In the case of a death sentence the prisoner is entitled to all appeals available to him or her. Some States like California have separate penalty phases of trials to determine the appropriateness of the death sentence once the person has been found guilty. The prosecution and the defence both have the opportunity to present evidence and witnesses related to whether the prisoner should receive the death sentence for the crime.

Some interesting facts:

  • last public execution in the U.S. was in 1936 in Kentucky when 10,000 attended
  • Texas, Virginia, and Ohio are the States carrying out the most executions
  • the last hanging was in Delware in 1996
  • in Texas victims families have been allowed to witness executions since 1995
  • it is illegal to record and execution with camera, camcorder, audio recorder or any other method
  • usual witnesses to executions are lawyers, relatives of the inmate, and media

Lethal Injection: Cruel and Unusual Punishment?

May 6, 2008

The State of Georgia plans to execute William Earl Lynd today by lethal injection. Executions in the United States were stopped for the last year because of an appeal to the Supreme Court. In the appeal it was claimed the method used, lethal injection, inflicted unnecessary pain.

Give me a break!

In this particular case the inmate Lynd was convicted of shooting his girlfriend three times in the head and face in December 1988. After he killed her he buried the body in a shallow grave. He then drove to Ohio and while on his little road trip killed another woman.

This killer has managed to delay justice from his conviction in 1989 until today. During this time he has been fed and housed by the state and his legal rights protected. Before his execution he will receive a last meal of his choice. He has requested two pepper jack barbeque burgers with crispy onions, two baked potatoes with sour cream, bacon and cheese, and a large strawberry milkshake.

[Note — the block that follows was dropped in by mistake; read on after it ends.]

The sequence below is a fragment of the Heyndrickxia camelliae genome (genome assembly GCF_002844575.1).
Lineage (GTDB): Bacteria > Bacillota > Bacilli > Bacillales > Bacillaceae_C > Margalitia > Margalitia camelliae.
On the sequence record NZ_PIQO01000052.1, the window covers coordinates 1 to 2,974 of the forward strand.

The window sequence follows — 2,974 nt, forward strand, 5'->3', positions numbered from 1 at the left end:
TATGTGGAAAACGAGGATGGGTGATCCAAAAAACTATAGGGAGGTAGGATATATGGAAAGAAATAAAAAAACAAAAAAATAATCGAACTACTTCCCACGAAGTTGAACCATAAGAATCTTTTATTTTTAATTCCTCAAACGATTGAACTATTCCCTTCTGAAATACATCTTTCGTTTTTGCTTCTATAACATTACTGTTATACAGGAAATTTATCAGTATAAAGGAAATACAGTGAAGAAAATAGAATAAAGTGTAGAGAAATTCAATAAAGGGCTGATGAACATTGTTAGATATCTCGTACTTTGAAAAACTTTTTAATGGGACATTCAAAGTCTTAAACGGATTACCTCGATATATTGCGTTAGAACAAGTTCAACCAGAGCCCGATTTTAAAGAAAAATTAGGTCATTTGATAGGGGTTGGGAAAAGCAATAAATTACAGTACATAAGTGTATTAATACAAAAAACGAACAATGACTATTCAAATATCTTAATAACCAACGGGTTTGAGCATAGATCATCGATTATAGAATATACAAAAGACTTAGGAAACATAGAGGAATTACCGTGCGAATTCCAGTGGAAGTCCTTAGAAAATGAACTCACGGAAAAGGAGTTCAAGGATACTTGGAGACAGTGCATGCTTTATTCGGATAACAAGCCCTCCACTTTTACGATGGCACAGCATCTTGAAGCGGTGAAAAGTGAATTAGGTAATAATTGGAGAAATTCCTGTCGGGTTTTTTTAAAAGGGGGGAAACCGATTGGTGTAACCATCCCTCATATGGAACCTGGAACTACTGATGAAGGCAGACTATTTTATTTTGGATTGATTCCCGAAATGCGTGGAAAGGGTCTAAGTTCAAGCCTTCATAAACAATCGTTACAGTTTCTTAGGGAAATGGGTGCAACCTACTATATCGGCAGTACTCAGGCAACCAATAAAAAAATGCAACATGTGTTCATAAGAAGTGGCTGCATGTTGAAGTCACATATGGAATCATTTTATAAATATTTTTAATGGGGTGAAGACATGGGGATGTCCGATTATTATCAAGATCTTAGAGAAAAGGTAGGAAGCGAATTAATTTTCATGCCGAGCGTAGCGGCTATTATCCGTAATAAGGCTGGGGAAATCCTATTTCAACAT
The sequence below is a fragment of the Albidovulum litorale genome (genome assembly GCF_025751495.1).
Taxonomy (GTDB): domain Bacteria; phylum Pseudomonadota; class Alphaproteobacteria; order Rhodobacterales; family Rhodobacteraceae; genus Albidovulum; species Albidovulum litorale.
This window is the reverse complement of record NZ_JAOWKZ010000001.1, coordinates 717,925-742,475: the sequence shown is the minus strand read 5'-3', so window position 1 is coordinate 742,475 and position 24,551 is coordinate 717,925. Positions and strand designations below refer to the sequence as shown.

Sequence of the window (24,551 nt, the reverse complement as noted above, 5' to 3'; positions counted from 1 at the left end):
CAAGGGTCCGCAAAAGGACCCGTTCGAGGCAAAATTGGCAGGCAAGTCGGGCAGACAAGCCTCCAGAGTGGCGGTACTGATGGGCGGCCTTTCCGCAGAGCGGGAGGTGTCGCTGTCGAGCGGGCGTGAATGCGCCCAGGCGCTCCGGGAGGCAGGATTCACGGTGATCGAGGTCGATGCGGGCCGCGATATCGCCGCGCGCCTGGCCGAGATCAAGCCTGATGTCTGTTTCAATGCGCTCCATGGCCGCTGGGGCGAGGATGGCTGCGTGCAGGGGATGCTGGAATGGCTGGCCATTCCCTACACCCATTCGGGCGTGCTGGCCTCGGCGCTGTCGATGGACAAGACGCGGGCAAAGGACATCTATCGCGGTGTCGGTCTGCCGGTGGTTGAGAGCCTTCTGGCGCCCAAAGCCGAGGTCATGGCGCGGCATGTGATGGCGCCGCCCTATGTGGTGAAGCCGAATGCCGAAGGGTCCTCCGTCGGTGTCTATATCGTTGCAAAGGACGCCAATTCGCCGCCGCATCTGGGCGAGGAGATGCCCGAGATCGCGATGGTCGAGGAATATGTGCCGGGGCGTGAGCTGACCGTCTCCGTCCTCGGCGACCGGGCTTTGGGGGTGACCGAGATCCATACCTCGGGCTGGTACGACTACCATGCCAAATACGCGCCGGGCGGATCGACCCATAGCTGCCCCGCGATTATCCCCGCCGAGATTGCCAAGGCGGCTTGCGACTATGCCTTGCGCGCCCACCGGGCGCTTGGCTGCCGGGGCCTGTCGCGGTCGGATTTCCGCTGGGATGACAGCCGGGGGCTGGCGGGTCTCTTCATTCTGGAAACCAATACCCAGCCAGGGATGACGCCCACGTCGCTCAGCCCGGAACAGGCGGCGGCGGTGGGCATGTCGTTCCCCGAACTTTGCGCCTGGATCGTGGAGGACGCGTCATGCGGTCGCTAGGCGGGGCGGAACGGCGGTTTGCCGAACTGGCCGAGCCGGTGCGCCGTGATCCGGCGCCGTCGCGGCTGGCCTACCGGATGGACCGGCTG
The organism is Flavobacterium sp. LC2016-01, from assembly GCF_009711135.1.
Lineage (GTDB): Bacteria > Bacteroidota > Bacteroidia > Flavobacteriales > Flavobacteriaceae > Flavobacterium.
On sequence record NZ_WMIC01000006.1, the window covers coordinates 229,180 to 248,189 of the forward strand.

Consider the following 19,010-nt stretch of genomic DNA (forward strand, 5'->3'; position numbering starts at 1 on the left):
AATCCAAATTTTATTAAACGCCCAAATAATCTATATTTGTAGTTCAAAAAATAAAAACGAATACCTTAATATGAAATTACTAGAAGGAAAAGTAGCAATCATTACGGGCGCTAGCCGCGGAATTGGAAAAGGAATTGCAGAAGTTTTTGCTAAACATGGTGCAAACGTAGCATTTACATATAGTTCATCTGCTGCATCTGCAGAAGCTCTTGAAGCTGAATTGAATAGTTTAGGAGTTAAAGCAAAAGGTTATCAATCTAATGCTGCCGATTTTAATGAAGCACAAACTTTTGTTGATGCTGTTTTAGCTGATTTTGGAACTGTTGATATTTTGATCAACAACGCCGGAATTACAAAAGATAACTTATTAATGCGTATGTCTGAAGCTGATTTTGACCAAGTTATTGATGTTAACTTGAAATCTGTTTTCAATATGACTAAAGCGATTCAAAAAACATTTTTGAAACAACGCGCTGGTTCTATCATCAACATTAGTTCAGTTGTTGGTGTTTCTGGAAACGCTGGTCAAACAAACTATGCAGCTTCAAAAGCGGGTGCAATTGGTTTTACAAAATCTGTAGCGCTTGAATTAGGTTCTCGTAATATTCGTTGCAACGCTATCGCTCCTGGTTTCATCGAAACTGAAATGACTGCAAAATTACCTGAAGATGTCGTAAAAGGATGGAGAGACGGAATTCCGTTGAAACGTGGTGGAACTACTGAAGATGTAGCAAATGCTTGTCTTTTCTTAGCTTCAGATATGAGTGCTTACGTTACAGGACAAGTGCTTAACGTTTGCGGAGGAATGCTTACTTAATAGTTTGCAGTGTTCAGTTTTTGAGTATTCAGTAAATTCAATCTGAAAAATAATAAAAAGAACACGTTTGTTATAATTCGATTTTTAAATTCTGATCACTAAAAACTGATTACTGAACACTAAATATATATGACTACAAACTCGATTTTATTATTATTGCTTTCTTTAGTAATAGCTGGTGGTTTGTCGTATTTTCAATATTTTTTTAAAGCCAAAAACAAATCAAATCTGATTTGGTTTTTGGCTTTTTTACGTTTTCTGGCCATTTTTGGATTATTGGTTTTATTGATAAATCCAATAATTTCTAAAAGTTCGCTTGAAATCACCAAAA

How will the state carry out the sentence of death? They will strap him to a hospital gurney and a doctor will insert an IV in his arm. To end his life a three-drug cocktail will be given to him through the IV. The first drug is a painkiller designed to dull his senses. In effect this killer will feel nothing.

I don’t think the same can be said for his victim, Ginger Moore. She was brutally shot. The bullets destroyed her head and face. Did she get a last meal of her choice? Did she die painlessly without trauma? I think not. The protesters who will invaritably be demonstrating against this execution need to think of Ginger Moore while they are carrying those placards around.

The death penalty or capital punishment needs to be renamed. It is not punishment or a penalty, but rather a way society can ensure the William Earl Lynd’s of the world never hurt anyone ever again.

Postscript: I was going to include a picture of the scumbag Lynd, but I couldn’t bring myself to post it.